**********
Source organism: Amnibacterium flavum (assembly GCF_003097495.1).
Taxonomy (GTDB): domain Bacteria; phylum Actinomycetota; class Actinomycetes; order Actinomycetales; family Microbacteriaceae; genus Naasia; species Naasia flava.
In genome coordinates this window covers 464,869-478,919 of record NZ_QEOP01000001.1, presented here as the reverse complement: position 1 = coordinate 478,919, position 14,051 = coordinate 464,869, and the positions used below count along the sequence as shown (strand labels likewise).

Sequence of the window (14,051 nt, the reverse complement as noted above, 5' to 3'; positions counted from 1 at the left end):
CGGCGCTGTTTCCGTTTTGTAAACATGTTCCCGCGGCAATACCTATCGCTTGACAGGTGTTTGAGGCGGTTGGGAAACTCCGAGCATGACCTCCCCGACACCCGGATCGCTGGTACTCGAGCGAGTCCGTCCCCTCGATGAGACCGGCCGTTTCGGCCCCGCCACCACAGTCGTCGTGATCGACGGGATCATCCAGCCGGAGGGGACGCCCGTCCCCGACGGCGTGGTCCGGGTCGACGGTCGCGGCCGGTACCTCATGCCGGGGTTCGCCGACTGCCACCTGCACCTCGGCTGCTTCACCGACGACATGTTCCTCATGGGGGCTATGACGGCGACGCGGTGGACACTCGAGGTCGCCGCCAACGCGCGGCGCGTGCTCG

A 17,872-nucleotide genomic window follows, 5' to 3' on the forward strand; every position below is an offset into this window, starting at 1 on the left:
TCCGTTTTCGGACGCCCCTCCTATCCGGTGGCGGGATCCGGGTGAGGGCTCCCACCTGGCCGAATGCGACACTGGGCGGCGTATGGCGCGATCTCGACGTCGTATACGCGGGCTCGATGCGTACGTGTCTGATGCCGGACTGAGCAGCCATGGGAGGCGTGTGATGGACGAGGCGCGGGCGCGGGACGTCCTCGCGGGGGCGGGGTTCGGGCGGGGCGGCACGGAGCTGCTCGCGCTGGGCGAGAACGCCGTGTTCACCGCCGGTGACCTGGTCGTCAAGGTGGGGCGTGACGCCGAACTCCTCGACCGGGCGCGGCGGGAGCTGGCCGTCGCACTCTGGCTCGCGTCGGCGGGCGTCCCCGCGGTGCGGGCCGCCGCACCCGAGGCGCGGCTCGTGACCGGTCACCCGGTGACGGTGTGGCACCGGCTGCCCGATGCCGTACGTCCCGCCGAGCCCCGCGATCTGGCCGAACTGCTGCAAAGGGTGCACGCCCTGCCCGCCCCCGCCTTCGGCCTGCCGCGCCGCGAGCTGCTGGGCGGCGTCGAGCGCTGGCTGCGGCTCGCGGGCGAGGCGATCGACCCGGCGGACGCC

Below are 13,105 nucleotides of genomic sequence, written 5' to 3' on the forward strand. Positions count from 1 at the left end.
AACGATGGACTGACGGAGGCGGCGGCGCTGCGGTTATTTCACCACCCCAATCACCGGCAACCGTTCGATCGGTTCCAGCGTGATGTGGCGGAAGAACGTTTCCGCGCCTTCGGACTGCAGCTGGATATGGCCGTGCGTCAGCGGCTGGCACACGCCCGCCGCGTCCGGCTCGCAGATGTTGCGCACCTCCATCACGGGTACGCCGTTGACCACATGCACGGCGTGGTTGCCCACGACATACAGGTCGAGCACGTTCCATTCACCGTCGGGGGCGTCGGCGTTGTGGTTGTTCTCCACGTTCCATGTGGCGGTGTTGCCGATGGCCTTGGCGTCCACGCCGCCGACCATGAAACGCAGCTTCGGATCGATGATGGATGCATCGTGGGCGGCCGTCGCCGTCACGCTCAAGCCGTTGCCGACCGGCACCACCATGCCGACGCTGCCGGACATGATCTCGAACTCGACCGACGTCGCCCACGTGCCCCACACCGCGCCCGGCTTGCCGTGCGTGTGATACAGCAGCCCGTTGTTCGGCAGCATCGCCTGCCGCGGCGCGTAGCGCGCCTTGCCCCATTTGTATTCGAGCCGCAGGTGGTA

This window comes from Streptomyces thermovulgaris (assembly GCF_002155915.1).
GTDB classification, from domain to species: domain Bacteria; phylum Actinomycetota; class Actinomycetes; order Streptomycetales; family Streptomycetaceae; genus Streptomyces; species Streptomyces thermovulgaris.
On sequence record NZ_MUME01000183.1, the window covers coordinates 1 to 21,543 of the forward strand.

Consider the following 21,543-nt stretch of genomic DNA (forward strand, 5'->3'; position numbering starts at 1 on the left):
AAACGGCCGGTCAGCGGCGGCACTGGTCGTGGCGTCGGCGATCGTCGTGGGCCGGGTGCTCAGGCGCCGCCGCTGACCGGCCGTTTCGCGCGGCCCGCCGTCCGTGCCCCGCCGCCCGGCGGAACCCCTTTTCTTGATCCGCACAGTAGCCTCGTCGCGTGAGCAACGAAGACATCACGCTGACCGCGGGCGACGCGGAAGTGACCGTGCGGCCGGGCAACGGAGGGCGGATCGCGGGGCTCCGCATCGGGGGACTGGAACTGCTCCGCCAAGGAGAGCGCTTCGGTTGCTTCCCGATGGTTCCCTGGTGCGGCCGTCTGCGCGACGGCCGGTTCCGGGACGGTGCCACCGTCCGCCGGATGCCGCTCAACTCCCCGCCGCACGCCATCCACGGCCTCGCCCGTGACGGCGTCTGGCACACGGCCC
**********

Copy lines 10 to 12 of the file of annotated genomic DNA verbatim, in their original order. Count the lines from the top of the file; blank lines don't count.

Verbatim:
This window comes from Streptomyces thermovulgaris (assembly GCF_002155915.1).
GTDB classification, from domain to species: domain Bacteria; phylum Actinomycetota; class Actinomycetes; order Streptomycetales; family Streptomycetaceae; genus Streptomyces; species Streptomyces thermovulgaris.
On sequence record NZ_MUME01000183.1, the window covers coordinates 1 to 21,543 of the forward strand.